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Colette Dowling's The Cinderella Complex: Women's Hidden Fear Of Independency

1361 words - 5 pages

Colette Dowling's The Cinderella Complex: Women's Hidden Fear of Independency

In her book, The Cinderella Complex: Women's Hidden Fear of Independency, Ms. Colette Dowling states her belief in a condition which she names "the Cinderella complex", being an intricate system of beliefs put upon women which make them feel as if they must be submissive to the wills of others, seemingly less intelligent than they truly are. However, with a more detailed analysis of the tale of Cinderella, Dowling would have realized that this is not a completely accurate naming of her discovered complex. But in order to prove this, we ourselves must take a closer look at the tale of Cinderella.

In the classic version of Cinderella, that written by Charles Perrault, we are presented the image of a girl completely submissive to the will of her stepmother and of her sisters. Not quite flattering to the modern woman. However, let us examine the author and the circumstances surrounding his retelling of the story.

Charles Perrault was a French nobleman, whose project was to collect tales from all over the world and rewrite them in such a format as would make them suitable for his intended audience, namely the French court. In the world of royalty, it is the man who is truly important, the sole purpose of his wife being to bear him children and make him look good in public. Perrault's Cinderella is a perfect example of what, in the eye of his audience, would be considered the perfect wife. She was a hard worker, who never objected to anything that she was told. She was "sweetness itself", according to Perrault, a perfect girl without a trace of animosity in her being--as is shown in her final treatment of her stepmother and sisters. She would never be rude to anyone--a perfect girl for a man of noble blood. And she could cook, she could clean, she could do the laundry, and she could even separate lentils from ashes! How much better can you get?!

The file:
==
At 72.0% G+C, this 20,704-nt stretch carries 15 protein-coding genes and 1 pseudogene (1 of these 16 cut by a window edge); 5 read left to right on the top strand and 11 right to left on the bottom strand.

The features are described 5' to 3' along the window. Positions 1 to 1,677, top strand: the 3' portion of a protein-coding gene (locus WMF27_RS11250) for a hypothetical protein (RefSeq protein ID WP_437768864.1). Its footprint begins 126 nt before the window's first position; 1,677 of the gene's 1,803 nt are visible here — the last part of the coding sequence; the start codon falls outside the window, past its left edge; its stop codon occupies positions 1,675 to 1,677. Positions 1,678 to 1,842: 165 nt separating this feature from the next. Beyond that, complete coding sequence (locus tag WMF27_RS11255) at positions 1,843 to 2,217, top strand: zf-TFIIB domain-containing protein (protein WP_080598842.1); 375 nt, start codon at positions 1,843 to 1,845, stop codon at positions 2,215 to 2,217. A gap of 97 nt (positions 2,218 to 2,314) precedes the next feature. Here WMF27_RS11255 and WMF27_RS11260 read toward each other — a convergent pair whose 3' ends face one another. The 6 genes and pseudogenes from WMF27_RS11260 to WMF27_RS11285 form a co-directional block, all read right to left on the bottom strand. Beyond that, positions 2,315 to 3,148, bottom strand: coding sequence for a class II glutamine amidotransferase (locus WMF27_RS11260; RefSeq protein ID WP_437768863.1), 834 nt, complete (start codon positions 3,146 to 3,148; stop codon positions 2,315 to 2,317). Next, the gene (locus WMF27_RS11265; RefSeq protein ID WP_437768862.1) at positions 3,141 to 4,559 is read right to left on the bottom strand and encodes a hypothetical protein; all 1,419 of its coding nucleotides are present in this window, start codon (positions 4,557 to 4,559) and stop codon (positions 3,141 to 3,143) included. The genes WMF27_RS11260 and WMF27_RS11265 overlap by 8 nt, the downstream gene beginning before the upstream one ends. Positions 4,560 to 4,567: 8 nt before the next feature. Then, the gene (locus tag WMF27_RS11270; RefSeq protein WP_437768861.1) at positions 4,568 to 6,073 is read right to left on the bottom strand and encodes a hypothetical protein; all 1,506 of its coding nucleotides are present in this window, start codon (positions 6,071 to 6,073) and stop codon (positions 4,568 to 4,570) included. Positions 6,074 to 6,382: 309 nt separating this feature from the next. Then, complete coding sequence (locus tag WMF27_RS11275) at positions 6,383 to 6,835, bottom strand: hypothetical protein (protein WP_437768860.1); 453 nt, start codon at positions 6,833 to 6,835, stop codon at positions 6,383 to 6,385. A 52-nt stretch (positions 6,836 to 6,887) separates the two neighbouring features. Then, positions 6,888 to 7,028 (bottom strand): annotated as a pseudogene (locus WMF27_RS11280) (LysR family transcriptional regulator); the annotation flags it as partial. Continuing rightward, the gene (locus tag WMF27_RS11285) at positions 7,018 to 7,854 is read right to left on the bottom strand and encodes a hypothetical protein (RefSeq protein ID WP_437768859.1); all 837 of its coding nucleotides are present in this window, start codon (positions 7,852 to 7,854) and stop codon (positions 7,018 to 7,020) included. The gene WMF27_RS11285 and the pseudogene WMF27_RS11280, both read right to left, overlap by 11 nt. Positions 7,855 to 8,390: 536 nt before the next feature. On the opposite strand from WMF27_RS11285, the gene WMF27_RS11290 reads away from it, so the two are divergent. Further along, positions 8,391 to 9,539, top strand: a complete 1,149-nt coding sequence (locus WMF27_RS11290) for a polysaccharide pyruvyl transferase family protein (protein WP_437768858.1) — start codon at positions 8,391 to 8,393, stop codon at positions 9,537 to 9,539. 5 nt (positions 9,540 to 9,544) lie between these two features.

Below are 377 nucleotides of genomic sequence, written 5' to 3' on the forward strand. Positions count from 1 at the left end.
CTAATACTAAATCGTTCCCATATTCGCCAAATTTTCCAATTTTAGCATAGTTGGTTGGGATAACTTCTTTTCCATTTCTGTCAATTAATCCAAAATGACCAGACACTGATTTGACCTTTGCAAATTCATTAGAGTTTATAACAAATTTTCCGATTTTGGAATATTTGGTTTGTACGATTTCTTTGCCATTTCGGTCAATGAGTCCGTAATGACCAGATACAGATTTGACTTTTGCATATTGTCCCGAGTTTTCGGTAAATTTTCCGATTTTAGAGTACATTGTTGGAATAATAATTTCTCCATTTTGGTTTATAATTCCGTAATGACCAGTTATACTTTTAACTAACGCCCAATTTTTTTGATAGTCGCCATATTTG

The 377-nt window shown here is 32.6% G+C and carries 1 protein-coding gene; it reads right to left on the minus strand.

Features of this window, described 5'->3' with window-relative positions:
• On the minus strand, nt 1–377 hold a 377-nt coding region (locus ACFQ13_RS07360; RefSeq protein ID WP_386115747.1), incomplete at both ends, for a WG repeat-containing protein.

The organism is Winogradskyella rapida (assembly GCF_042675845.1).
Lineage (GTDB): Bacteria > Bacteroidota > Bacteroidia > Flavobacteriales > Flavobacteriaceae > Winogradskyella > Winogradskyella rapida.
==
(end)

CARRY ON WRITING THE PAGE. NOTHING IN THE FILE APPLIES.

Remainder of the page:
Necessarily, Charles Perrault's version is not as it was originally told him. This is proven from a certain element of Cinderella's character brought out only once in the story.

At the end of the story, on the night before the final ball, Cinderella asks her sister if she would be so kind as to let her borrow a dress of hers. Of course, her sister refuses. And then an element of the original tale breaks through.

"Cinderella was expecting this refusal and she was very glad when it came, for she would have been in an awkward position if her sister really had lent her her frock."

We see distinctly here that indeed Cinderella does have the womanly aspect of cunning and, more importantly, that she knows exactly when to use it.

We can prove that this cunning woman known heretofore only as "sweetness itself" is the true face of Cinderella, and the sweetness merely a facade, by exploring more deeply the tale of Cinderella in other cultures.

In the West African Cinderella, entitled "The Maiden, the Frog,...

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